Every gardener loves a fragrant flower, be it spicy, musky or sweetly scented. With careful selection, you can design and plant a flower garden to provide special scents and aromas to appreciate and enjoy from spring all the way through fall. Plant these in a concentrated area as a fragrant theme garden or intersperse them throughout your garden for special fragrant interludes as you pass by.
Early Spring Flowers with Fragrance
In early spring, you will be thrilled at the sight – and scent – of fragrant early blooming minor bulbs including Iris reticulata, Siberian squill and grape hyacinths. Add a few specially fragrant daffodils such as Thalia. And definitely plant the traditional large flowered and strongly scented hyacinths by your front door.
Fragrant Carpet of Flowers in Shade
Springtime in the woodland garden or shaded area offers the wafting scent of ground covering lily of the valley, sweet violets, or a carpet of sweet woodruff. (Tips on Shade Garden Design)
Sweet Scents: Sweet Alyssum and the Best Sweet Peas
The word sweet applies to many fragrant flowers including the annual sweet alyssum and the all time favorite among floral scents, sweet peas. When you purchase your sweet pea seeds, be aware some are more fragrant than others. Be sure the label indicates you are getting a particularly fragrant variety, of which there are many.
Fragrant Roses, Lilacs, Peonies, Lavender
As spring progresses, you will find the air perfumed by lilacs, peonies and roses. Soon lavender and lavandin join the symphony of scents. Some roses will continue blooming throughout the season to provide an ongoing source of fragrant delight. Can you imagine a summer evening perfumed by the roses?
Flowers Fragrant at Night
Many flowers are most strongly scented in the evening. For example, this includes the aptly named night scented stock plus nicotiana, four o’clocks, and the inimitable moonflower vine which along with the nicotiana and four o’clocks will bloom long into the fall.
Favorite Fragrant Perennials
Among perennials favored for fragrance, you must plant the spicily scented dianthus for bloom from spring into summer. Don’t miss scented iris cultivars such as “Royal Storm,” “Scented Bubbles,” “Vanity,” or “Midnight” and specially fragrant daylilies such as “Siloam Double Classic,” “Hyperion,” “Chorus Line,” and “Raspberry Candy.” For a shady garden be sure to grow fragrant hostas such as “Honeybells,” “Fragrant Bouquet,” “Fragrant Blue,” “Heaven Scent,” “So Sweet,” “Aphrodite,” and “Royal Standard” along with the species, H. plantaginea.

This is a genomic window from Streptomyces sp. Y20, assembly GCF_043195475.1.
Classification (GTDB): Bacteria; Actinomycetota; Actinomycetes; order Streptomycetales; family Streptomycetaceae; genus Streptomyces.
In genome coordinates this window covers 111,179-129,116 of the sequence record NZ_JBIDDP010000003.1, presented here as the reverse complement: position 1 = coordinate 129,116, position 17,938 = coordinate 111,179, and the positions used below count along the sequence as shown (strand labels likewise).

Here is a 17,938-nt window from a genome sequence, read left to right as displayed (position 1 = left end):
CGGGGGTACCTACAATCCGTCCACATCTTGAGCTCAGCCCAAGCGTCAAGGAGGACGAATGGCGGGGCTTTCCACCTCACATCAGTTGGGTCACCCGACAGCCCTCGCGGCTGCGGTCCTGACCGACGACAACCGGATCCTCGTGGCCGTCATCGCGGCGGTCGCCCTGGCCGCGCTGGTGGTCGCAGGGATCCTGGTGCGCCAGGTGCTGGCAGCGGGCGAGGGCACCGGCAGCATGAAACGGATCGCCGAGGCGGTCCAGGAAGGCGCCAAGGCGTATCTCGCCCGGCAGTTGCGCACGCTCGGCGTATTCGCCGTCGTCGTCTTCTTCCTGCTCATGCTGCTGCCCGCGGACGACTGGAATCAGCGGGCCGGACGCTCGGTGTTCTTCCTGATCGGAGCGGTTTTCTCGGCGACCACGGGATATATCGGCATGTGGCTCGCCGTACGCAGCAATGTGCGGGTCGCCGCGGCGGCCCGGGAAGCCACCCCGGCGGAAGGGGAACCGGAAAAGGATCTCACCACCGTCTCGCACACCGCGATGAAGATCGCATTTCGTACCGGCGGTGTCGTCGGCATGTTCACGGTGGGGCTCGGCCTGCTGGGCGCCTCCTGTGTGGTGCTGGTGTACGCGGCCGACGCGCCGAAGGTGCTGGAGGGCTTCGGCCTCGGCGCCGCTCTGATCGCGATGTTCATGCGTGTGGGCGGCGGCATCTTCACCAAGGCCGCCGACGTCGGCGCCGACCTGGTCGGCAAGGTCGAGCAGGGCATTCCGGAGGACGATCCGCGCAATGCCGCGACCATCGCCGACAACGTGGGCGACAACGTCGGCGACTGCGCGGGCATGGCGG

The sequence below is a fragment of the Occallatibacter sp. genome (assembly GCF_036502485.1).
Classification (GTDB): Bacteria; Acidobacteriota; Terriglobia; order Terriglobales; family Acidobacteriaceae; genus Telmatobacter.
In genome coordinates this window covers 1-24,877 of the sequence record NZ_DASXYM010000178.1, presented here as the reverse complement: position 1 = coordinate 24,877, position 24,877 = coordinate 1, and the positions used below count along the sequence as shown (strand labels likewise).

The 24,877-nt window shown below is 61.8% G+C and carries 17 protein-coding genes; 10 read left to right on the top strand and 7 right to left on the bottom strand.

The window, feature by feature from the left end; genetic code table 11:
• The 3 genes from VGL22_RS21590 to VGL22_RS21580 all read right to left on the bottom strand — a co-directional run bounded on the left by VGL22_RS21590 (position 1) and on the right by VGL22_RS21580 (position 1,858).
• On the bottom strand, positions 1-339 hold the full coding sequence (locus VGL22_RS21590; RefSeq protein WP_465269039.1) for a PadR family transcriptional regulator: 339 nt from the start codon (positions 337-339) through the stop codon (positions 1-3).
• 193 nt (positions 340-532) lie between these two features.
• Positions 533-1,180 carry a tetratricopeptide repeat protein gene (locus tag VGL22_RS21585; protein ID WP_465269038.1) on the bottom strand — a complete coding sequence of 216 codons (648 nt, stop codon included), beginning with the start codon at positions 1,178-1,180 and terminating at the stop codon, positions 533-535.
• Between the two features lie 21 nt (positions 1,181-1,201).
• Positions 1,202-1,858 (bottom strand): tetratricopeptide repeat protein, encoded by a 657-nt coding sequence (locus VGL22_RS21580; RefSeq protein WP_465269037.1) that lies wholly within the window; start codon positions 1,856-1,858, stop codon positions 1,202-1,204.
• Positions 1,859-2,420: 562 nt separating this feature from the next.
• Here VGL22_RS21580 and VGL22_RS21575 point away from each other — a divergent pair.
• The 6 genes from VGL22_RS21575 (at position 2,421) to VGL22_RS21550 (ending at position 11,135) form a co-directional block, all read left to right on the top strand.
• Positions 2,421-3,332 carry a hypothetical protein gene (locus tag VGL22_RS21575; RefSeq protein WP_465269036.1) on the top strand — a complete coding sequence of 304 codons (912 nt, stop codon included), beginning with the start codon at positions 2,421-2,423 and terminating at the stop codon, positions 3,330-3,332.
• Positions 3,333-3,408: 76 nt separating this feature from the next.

Late Summer Flowers for Fragrance
Phlox are in a class of their own when it comes to fragrance and the border phlox will bloom from summer into the fall if deadheaded, fed and watered. Late summer bloomers with strong fragrance also include the exotic and heady tuberose which is not winter hardy but is still worth growing even if you need to replace it every year. Naked ladies or Lycoris squamigera, a moderately hardy bulb, is another wonderful scented late summer bloomer with lovely spidery pink flowers atop long thin bare stems.
Well Loved Smells of Fall
Although it is a flowering vine, I must mention sweet autumn clematis or Clematis terniflora, its infinite numbered white starry flowers intensely fragrant and so welcome in the fall garden. One fragrance to avoid in the fall garden is that of burning leaves; for the sake of your flowers (and air quality), compost your leaves instead of consigning them to the burn pile.
Last but not least, remember to use plants with aromatic foliage such as lemon verbena, scented geraniums, and herbs such as basil, rosemary and lavender. Some are best grown underfoot between step stones where passers by will crush the foliage and release the scent. For this purpose, a favorite plant is creeping thyme.
Design for Fragrance and Blooms All Season
I hope this gives you inspiration and ideas for designing and planting a garden full of heady fragrance, sweet perfume, and spicy aromas to please the nose – and the eye – all through the growing season.